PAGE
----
Will's Guide to Natural Wine!
For a while now, I have not approached the subject of ‘natural’ wine, directly. It wasn’t the case that I didn’t like the stuff, it was solely down to the fact that I didn’t fully ‘understand’ it. I had a short-sighted approach and saw the movement as being associated with hipsters.
Sustainable, minimal intervention, terra vitis, organic and biodynamic principles are all practices, in one way or another, already followed by a good number of the producers we champion here at Love Wine. Naked/raw/natural wine has not been an area we have singled out to concentrate on before.
The last few years has seen a change in approach to the way we buy wine. Fashions change and as we move with the times, so do trends and our personal interests and curiosities. Consumer confidence has historically been with the recognised brands, and why not, they deliver on many different levels. Today we are seeing an increase in diversity and choice, confidence in trying new food and drink is very much growing. The common factor for all of these ‘new’ products is wholesome, better living.
As a small specialist wine retailer, Love Wine has had the freedom to move as we wish, with or against the market. One of our main reasons for being in this industry is to source new and exciting products for the consumer. This is where the subject of natural wine fits in.
Imagine a vineyard full of life and vitality, brimming with microflora and goodness. Then imagine a vineyard where the vines stand alone in a baking dessert of mud, challenged with one task only, to produce as much fruit as physically possible. Which grapes would you prefer to make wine with and remember quantity doesn’t mean quality in this game.
‘Natural Wine is farmed organically (biodynamically, using permaculture or the like) and made (or rather transformed) without adding or removing anything in the cellar. No additives or processing aids are used, and ‘intervention’ in the naturally occurring fermentation process is kept to a minimum. As such neither fining nor (tight) filtration are used. The result is a living wine – wholesome and full of naturally occurring microbiology.’ – www.rawwine.com
Perception wise, is it a hipster movement looking to be different for the sake of it; or is it winemaking in its purest form? We are looking at a living product, a wine that is only as strong and stable as the microflora that came from the vineyard. This strength in a vibrant vineyard is what leads a natural wine to flourish and survive without the technological shoulder to lean on. Most people do not know that wine can have up to 60 additives (and lots of processes) done to it by law (and that is just in the EU). Create a healthy vineyard and you create a healthy wine able to stand alone without the necessity of intervention and interruption. Surely if you have a living wine then it will be able to grow, develop and even repair itself.
‘Quality wine is made in the vineyard’, it’s a common philosophy championed by discerning winemakers across the world, not least by those making natural wine. Bio cultures are developed in the micro climate provided (the vineyard) therefore developing a strong culture of bacteria that is then taken to the cellar with the grapes. The grapes are then fermented under their own natural yeasts and the eventual wine left to fend for itself, this is the minimal intervention bit. It is the strength of the living bacteria within the wine that results in the finished wine being its own entity.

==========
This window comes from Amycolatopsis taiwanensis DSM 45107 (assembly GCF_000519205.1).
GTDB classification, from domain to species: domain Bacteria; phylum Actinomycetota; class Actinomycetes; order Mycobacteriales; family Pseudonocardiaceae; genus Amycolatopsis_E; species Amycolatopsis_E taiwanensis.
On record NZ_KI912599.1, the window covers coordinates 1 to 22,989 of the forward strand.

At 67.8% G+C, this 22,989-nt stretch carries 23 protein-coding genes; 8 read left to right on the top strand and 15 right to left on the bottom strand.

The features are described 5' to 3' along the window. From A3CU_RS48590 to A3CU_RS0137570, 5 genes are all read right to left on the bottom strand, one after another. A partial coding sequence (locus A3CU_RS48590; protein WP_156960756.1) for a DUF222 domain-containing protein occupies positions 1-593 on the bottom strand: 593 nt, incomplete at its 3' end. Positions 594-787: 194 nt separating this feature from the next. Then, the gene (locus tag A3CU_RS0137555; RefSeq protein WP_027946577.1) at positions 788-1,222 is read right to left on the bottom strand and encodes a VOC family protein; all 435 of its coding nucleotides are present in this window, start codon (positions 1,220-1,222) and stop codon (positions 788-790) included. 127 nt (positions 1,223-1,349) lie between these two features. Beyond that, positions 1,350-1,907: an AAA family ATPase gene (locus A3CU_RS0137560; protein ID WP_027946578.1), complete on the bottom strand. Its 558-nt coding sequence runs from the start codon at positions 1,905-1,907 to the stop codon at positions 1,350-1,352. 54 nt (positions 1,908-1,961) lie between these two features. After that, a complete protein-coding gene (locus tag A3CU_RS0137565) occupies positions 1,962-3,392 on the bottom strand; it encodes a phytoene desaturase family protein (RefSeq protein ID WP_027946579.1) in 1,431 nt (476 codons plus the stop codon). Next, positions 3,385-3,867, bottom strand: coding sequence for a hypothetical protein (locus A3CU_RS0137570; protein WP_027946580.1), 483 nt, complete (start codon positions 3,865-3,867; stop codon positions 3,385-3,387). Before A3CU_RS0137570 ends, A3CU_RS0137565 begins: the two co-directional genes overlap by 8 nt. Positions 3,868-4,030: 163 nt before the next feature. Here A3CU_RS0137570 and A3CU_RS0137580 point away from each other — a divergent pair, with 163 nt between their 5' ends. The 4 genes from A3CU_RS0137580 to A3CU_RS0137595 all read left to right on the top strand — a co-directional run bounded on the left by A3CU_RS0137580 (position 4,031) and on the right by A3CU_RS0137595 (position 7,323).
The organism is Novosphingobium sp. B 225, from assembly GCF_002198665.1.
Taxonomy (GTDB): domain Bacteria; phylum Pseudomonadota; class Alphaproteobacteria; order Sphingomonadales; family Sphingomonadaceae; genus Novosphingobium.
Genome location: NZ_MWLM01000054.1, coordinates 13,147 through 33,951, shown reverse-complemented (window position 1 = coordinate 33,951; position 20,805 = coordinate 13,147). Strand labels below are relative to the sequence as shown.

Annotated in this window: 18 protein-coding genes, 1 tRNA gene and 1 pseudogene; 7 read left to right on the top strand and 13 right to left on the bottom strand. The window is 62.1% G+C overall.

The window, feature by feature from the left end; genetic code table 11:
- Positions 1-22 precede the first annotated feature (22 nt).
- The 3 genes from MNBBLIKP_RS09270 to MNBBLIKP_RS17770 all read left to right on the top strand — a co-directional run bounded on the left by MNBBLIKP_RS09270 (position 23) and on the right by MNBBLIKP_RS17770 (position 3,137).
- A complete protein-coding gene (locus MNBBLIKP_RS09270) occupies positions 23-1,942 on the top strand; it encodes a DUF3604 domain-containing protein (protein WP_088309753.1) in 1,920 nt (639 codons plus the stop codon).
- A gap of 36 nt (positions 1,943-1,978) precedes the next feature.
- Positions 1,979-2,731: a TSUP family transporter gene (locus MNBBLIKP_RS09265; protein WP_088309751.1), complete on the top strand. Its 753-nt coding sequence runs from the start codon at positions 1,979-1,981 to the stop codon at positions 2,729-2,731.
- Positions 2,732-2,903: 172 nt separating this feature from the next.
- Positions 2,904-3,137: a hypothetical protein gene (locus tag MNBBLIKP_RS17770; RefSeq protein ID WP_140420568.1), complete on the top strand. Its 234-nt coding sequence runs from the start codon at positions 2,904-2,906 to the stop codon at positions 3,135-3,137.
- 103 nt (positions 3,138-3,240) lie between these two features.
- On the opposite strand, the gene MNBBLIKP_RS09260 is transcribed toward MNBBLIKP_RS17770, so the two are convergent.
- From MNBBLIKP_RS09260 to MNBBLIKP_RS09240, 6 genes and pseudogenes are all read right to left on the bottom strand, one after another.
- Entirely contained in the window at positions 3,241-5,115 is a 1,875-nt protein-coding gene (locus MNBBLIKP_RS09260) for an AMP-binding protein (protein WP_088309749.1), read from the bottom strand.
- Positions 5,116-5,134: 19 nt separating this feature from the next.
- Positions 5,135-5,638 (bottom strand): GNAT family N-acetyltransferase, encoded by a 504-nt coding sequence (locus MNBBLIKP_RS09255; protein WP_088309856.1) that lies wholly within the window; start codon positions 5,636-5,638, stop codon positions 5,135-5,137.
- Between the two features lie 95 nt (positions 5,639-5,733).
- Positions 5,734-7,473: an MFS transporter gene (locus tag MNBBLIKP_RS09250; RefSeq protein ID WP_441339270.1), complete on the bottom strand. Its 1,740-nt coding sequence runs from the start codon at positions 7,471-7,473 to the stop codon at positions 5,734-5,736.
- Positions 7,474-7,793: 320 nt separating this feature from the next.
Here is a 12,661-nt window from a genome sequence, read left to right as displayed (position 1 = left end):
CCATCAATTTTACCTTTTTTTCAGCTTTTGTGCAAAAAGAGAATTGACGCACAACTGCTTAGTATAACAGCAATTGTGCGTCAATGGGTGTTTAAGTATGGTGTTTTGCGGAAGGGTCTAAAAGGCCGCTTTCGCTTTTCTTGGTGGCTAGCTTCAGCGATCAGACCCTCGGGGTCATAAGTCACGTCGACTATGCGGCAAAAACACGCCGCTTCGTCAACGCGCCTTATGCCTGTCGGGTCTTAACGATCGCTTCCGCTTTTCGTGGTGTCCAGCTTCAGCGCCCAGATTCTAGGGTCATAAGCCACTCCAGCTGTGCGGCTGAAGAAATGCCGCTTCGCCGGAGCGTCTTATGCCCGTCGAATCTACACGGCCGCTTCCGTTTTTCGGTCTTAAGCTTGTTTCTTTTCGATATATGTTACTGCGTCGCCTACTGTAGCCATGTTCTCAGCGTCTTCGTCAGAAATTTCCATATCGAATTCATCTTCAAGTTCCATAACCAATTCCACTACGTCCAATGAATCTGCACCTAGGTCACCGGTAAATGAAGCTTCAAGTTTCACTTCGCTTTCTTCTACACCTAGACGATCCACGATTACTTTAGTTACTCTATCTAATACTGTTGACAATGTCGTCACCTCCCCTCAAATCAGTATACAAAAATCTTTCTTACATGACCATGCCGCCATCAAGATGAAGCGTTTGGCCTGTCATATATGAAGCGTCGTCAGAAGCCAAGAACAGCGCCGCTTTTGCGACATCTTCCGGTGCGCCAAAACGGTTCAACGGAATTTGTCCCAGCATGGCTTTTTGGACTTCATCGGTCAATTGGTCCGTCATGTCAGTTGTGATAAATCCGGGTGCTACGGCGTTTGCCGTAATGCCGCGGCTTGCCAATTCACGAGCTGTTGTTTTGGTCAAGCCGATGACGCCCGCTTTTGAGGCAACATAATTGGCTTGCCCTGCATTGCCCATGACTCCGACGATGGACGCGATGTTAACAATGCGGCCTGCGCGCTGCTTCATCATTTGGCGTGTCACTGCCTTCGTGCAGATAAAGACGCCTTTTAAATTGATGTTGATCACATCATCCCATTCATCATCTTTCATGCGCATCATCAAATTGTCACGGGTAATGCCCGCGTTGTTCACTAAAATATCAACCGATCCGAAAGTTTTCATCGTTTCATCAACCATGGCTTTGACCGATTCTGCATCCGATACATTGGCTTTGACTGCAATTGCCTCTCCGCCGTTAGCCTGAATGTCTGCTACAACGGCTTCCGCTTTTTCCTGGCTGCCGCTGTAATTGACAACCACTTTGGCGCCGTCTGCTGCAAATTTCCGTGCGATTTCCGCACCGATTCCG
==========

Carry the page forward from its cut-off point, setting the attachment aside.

In terms of taste profiles, natural wine can vary from the funky and sour to the absolute norm. In both instances there runs a consistent freshness and purity, a complexity that can derive only from a wine that is ‘alive’.
The natural wine I am enjoying tends to be from younger vintages, however I have read that these wines can age impeccably, if made well! Sometimes this is difficult to grasp as with minimal sulfites, if any, added at the bottling stage will a wine have the ability to withstand the effects of oxidization over a prolonged period of time? This said, if the wine is a ‘living’ product would that be enough to enable a progressive and stable aging process? All up for debate and until we taste some aged natural wines we won't know.
As mentioned before, natural wine comes in all shapes and sizes. Cloudy, full of sediment and smelling of sour beer/cider or clear, recognisable and comparable to a premium wine. There are no official legal definitions of Natural Wine and the practice is generally self-regulated. Sulfites, if any, will be added at bottling. Very small amounts in contrast to the commercial allowances for bulk wine.
We are looking at tiny production amounts in the big wine scheme of things, less than 1% of the worlds production, so natural wine is still a tiny market.
The beauty of this subject is the diversity of the wine styles and the creativity that comes with the production. From the purity of the wine within to the design of the labels, each bottle will present itself as individual in one form or another. Not every natural wine maker will want to shout about what they do either and strangely enough, the winemakers I have come across making natural wine are generally modest but super talented individuals and want their wines not judged just as a Natural wine but against all other wines.
Whilst I have learnt a little over the past few years from reading books, I feel that the acceleration of learning only increased once I decided to dive straight in and start actively seeking out these wines. It is on that note that reading a book is very helpful, however taking the plunge and braving the ever-changing natural wine scene by opening that bottle, however cloudy it is, will ironically make everything a little more transparent!
Here are some of the natural wines that we currently stock that you should give a try:
- Will Berresford